Things we ought to do to improve our packaging

Brendan Cully brendan at kublai.com
Thu Aug 8 00:43:30 CDT 2013


On Wednesday, 07 August 2013 at 23:37, Steve Borho wrote:
> On Tue, Aug 6, 2013 at 5:53 PM, Matt Mackall <mpm at selenic.com> wrote:
> 
> > On Tue, 2013-08-06 at 15:04 -0500, Steve Borho wrote:
> > >
> > >
> > >
> > > On Tue, Aug 6, 2013 at 2:47 PM, Matt Mackall <mpm at selenic.com> wrote:
> > >         On Tue, 2013-08-06 at 14:15 -0500, Steve Borho wrote:
> > >         >
> > >         >
> > >         >
> > >         > On Tue, Aug 6, 2013 at 2:01 PM, Augie Fackler
> > >         <raf at durin42.com> wrote:
> > >         >         On Tue, Aug 06, 2013 at 01:53:34PM -0500, Matt
> > >         Mackall wrote:
> > >         >         > [this discussion needs to be cross-posted]
> > >         >         >
> > >         >         > We've got a few long-standing problems with our
> > >         current
> > >         >         packaging:
> > >         >         >
> > >         >         > - lag official release
> > >         >         > - not automated
> > >         >         > - not reproduceable by third parties
> > >         >         > - not signed
> > >         >         > - lack nightly builds
> > >         >         > - notable missing platforms (RHEL)
> > >         >         > - not uniform in configuration
> > >         >         >
> > >         >         > Our attitude to date has been "well, we're not
> > >         really in
> > >         >         charge of that,
> > >         >         > that's done unofficially by volunteers". I think
> > >         we've
> > >         >         reached a point
> > >         >         > where this needs to start changing.
> > >         >         >
> > >         >         > In an ideal world, a release would work like this:
> > >         >         >
> > >         >         > - I tag the release
> > >         >         > - I push it
> > >         >         > - Automated builders kick off on a bunch of VMs or
> > >         hosts
> > >         >         > - Builders run stock makefile targets or scripts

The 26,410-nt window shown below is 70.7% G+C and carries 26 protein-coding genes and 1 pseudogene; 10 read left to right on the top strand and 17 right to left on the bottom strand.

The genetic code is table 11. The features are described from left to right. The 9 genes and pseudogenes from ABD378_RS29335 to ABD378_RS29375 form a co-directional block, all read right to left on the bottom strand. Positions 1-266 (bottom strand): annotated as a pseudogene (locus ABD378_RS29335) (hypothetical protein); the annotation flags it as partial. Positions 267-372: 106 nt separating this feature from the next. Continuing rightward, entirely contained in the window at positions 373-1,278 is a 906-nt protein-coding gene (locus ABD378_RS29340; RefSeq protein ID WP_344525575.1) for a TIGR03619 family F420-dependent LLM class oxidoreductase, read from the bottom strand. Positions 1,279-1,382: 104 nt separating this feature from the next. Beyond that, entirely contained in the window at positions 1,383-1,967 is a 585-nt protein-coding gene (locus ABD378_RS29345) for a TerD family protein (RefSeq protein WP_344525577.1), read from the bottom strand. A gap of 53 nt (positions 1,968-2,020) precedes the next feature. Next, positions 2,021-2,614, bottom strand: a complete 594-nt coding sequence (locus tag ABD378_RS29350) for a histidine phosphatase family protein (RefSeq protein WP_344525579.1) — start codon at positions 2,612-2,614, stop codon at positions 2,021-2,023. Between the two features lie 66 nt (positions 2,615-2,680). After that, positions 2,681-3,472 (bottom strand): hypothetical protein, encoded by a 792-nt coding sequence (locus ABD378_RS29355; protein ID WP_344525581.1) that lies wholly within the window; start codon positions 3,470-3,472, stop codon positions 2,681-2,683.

> > >         in tarball
> > >         >         > - Packages get signed
> > >         >         > - Packages get uploaded to one or more locations,
> > >         including
> > >         >         > mercurial.selenic.com
> > >         >         > - Download links get updated
> > >         >         >
> > >         >         > Importantly, this same process would also be used
> > >         to produce
> > >         >         automated
> > >         >         > nightly builds for testing and bug reporting and
> > >         discovering
> > >         >         packaging
> > >         >         > problems before release dates.
> > >         >         >
> > >         >         > The job of packagers would thus shift from
> > >         "(manually?)
> > >         >         building and
> > >         >         > uploading binaries" to "making sure the committed
> > >         build
> > >         >         rules are
> > >         >         > correct and up-to-date".
> > >         >         >
> > >         >         > I think this also needs to be inclusive of builds
> > >         for
> > >         >         packaging systems
> > >         >         > (Debian, Ubuntu, RHEL, Centos, Solaris, Pypi,
> > >         etc.). These
> > >         >         actually
> > >         >         > suffer from more or less the same problems even
> > >         though the
> > >         >         distribution
> > >         >         > model is different. So we should be building
> > >         nightlies and
> > >         >         release
> > >         >         > builds for these systems and be more directly
> > >         responsible
> > >         >         for quality
> > >         >         > and timeliness here as well.
> > >         >
> > >         >
> > >         >         This honestly sounds like a great improvement, given
> > >         how stale
> > >         >         the
> > >         >         packages for Ubuntu tend to be, and how some
> > >         packagers took it
> > >         >         upon
> > >         >         themselves in the past to enable all the extensions.
> > >         >
> > >         >
> > >         >
> > >         >
> > >         > On the Windows side, everything is automated except for two
> > >         steps:
> > >         >
> > >         > 1 - signing packages requires a passphrase to be entered
> > >         > 2 - uploading is currently manually done through BB's clunky